The court also said the burden is on the committee to establish that accommodation is not possible without undue hardship.

“Simply saying that unnamed others had met the college criteria does not even address, much less answer, the issue before the committee,” it said.

As a remedy, the court ordered the committee to reconsider Siadat’s application.

In response, the Ontario College of Teachers released a statement saying it looks forward to a meeting to discuss how it can assess whether Siadat can meet the requirements for an Ontario teaching licence.

“Over the years, we have developed a number of flexible approaches to evaluating international teaching credentials. So far, we have not been able to apply any of these to Ms. Siadat’s case. The court has told us to try harder and we will,” said college registrar Brian McGowan in the statement.

Brian Jamieson, a spokesperson for the college, said those alternative approaches include:

•accepting affidavits from third-parties in assessing applicants from war-torn countries;

•accepting copies of the immigrant applicants’ documents and sending the copies to the institutions for verification; and

•intervening on behalf of applicants to convince institutions to provide documents, as well as working with embassies and consulates to obtain documents and confirm their authenticity.

In September, the college council also voted to look into prior learning assessment methods for applicants such as Siadat.

“That will probably involve many steps. We’ll have to consult with the education sector and come back with recommendations to the council in the coming months,” said Jamieson.

The recognition of foreign credentials is “one of the most important issues confronting immigrants in Canada today,” said Jeffrey Reitz, University of Toronto sociology professor specializing in immigration issues. “We have a program to recruit immigrants on the basis of their skills so they can contribute to a knowledge economy but, when they come to Canada, often the qualifications they bring are not recognized by employers. And this is true in regulated professions and trades, where they need to get a licence, and also throughout the labour force in other kinds of occupations since employers are increasingly demanding minimum educational standards for a whole wide range of jobs.”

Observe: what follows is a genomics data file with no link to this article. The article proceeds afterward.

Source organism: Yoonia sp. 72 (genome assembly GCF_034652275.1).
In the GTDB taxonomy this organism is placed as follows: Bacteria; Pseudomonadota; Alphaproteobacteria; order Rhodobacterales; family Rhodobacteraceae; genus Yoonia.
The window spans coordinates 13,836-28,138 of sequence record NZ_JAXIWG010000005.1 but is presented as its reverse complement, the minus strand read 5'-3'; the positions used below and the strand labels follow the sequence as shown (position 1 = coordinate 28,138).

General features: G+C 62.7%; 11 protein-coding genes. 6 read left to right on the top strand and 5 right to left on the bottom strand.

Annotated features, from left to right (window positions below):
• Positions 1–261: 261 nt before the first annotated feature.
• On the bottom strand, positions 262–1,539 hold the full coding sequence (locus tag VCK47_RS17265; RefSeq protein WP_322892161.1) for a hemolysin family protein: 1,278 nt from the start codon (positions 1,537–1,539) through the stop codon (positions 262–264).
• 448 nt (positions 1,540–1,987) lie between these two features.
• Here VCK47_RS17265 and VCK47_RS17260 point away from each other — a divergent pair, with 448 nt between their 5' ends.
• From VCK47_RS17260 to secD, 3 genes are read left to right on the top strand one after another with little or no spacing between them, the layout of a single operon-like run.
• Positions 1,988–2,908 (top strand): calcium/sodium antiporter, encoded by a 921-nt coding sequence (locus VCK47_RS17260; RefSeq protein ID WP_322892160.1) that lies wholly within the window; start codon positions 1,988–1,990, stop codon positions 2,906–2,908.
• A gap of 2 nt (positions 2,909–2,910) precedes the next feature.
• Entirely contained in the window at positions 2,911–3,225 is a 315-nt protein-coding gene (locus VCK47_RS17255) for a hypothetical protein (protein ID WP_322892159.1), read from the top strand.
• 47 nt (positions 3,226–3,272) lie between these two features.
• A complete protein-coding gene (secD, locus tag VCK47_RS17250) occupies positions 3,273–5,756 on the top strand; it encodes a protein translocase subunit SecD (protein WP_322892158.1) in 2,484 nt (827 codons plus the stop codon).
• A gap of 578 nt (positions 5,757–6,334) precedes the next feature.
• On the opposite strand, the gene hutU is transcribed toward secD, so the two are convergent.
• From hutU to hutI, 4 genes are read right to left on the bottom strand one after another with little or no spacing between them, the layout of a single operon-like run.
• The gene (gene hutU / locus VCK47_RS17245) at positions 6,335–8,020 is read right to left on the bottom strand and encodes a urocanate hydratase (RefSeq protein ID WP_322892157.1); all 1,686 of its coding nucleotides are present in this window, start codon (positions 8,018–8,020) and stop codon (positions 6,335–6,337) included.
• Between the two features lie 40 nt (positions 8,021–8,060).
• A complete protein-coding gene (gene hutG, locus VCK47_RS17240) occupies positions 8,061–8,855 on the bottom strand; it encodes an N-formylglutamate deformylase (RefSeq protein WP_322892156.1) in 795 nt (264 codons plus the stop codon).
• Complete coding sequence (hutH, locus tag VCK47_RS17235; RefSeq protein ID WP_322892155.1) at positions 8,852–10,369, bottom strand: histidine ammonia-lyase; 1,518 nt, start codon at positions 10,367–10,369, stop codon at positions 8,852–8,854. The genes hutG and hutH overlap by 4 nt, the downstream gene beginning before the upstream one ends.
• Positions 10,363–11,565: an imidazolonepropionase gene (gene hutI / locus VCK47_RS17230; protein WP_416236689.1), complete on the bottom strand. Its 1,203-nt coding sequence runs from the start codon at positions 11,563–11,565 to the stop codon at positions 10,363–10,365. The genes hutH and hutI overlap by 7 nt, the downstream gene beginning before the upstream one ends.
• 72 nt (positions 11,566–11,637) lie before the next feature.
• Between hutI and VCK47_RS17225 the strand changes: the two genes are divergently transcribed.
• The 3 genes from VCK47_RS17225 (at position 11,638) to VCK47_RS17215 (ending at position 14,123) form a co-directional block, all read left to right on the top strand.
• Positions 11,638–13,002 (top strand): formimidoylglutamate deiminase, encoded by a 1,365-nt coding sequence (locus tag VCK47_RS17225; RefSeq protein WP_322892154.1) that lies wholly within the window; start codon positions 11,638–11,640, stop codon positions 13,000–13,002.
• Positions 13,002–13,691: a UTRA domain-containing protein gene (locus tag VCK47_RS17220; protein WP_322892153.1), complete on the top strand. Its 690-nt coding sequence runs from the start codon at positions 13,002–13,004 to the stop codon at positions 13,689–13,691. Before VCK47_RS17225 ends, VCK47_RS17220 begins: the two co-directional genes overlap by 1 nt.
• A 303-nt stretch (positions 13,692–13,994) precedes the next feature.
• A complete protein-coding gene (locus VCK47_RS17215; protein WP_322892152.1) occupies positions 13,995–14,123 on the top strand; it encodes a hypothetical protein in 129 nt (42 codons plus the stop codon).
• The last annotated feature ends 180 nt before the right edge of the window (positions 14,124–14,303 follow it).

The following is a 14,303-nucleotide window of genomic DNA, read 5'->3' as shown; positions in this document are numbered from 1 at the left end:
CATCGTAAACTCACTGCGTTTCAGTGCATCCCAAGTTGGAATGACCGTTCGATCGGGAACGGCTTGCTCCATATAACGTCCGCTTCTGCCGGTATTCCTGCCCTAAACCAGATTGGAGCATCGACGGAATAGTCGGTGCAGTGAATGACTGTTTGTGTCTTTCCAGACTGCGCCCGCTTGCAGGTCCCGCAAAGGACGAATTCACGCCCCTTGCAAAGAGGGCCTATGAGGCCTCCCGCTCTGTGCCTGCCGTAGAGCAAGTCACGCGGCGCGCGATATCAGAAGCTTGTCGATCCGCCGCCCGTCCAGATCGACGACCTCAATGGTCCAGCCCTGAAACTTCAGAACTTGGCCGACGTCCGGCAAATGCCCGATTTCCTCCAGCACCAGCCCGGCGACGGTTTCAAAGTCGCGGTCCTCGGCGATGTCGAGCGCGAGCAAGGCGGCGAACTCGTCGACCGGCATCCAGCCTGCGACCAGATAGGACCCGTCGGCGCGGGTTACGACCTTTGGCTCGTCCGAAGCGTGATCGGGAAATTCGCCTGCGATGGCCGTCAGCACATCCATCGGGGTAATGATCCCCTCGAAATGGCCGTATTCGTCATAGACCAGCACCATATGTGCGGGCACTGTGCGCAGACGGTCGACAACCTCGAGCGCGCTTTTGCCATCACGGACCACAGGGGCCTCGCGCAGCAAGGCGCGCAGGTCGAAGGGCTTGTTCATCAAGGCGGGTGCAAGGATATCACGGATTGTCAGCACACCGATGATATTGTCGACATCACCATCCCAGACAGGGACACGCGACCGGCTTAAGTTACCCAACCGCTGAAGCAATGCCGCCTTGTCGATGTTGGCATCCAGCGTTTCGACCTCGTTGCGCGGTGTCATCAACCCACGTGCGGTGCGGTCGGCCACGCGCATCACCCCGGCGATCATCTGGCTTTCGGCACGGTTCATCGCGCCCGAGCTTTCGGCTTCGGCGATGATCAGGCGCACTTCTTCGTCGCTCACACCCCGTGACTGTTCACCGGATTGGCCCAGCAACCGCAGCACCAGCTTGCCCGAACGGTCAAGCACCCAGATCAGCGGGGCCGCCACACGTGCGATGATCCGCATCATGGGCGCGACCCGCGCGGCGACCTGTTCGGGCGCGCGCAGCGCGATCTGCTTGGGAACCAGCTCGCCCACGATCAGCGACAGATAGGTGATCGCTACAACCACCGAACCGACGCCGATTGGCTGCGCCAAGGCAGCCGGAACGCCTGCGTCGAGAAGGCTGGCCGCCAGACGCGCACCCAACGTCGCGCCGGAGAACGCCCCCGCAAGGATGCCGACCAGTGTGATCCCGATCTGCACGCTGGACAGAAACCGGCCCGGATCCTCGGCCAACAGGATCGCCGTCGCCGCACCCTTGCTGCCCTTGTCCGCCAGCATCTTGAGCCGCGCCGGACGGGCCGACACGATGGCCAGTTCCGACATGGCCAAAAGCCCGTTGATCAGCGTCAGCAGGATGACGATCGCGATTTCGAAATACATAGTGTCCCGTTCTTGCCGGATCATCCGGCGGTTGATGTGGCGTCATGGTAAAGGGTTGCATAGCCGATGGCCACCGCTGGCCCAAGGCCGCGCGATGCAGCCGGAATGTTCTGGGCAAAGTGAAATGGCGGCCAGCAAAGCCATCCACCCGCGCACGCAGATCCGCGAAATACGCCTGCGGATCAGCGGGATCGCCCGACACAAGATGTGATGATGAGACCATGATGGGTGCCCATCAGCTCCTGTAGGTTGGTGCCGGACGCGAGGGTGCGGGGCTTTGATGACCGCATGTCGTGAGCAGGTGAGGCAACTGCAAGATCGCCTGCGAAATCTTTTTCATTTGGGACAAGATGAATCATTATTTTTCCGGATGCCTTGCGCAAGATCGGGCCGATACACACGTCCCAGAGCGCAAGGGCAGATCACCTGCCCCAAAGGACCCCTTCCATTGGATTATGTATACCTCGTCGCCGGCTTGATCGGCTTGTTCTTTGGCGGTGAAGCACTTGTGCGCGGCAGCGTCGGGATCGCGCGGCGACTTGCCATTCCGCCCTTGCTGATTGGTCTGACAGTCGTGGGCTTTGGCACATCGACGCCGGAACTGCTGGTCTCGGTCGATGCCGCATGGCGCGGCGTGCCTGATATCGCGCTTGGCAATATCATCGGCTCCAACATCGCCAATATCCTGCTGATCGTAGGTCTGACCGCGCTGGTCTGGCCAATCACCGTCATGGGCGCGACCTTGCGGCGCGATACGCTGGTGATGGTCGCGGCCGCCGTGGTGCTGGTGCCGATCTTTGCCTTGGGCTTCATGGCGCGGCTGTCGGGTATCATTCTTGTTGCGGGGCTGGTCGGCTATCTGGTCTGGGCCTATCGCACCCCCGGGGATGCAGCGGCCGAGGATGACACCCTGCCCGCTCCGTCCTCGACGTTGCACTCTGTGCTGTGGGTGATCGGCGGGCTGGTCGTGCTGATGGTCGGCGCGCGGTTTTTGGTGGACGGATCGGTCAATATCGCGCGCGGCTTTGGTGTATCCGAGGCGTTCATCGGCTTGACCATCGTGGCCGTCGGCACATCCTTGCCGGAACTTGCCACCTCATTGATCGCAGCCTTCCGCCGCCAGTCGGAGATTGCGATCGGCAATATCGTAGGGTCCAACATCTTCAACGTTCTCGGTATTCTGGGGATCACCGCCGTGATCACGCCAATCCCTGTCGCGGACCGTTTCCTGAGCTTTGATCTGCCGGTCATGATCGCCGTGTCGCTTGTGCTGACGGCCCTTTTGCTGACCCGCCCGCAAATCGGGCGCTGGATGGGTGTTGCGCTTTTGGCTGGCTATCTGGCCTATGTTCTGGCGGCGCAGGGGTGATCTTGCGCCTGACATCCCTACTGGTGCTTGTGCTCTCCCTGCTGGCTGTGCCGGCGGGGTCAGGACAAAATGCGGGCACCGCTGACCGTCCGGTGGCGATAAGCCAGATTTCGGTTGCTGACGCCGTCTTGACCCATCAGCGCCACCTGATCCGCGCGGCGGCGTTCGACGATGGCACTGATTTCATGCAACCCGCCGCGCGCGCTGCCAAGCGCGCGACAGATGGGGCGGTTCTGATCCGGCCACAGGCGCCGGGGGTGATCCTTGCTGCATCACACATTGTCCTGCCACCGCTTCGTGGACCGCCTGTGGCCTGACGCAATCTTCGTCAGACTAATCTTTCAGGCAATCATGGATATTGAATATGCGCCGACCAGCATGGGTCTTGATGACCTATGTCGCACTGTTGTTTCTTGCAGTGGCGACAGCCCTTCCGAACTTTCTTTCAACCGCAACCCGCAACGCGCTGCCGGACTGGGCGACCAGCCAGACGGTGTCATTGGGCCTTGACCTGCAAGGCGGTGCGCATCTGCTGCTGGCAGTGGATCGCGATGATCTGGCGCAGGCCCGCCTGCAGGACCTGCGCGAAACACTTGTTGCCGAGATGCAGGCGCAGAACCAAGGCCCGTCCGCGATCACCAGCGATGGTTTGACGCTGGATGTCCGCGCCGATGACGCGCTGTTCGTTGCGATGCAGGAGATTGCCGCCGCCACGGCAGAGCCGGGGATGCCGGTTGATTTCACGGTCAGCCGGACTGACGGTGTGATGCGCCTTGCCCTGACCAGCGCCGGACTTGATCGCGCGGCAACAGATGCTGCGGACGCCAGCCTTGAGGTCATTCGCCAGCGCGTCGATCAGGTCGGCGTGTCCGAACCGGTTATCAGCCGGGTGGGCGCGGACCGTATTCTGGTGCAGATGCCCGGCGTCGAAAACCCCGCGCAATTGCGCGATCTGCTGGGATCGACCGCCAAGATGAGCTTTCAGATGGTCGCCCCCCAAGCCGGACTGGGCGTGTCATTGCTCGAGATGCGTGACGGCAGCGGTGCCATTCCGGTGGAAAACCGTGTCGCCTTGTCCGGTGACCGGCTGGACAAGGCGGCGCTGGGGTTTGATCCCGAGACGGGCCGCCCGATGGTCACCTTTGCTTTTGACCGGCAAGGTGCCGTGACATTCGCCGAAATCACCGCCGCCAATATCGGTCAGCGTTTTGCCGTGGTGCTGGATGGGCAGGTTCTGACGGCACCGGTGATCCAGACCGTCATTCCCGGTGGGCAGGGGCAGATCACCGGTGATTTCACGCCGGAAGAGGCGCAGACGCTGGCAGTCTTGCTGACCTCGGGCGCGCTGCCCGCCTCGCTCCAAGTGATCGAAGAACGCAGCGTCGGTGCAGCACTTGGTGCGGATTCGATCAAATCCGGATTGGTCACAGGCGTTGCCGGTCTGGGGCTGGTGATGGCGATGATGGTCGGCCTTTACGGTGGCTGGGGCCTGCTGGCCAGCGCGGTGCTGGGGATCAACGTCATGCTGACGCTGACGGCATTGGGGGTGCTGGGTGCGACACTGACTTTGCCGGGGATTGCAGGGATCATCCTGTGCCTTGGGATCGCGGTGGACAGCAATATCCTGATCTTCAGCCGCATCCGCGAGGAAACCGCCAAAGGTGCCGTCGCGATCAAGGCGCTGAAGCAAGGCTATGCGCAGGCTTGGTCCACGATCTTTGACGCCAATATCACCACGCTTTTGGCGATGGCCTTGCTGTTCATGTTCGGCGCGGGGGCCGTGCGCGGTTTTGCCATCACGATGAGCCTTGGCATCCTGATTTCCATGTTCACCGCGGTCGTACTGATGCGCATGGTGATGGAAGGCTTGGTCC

He said Ontario’s Fair Access to Regulated Professions Act, which came into effect in December, should go some way in demonstrating to employers the quality of foreign skills and training.

Under the law, regulatory bodies in Ontario have to adopt registration practices that are fair, transparent and expeditious. These include providing complete information about how the registration process works, reviewing requirements for registration including academic courses and work experience and providing alternative options if an applicant cannot obtain documentation for reasons beyond her control.

But Reitz said the barriers people face at regulatory bodies are just the tip of the iceberg.

“The amount of discounting of qualifications is actually greater in non-regulated fields and professions. And one of the reason is those fields are where the qualifications required are most explicitly spelled out,” said Reitz. “When it comes to jobs where there aren’t licensing and careful regulations, it’s more difficult for employers to see whether qualifications are equivalent.”

To read the full story, login below.

Not a subscriber?

Start your subscription today!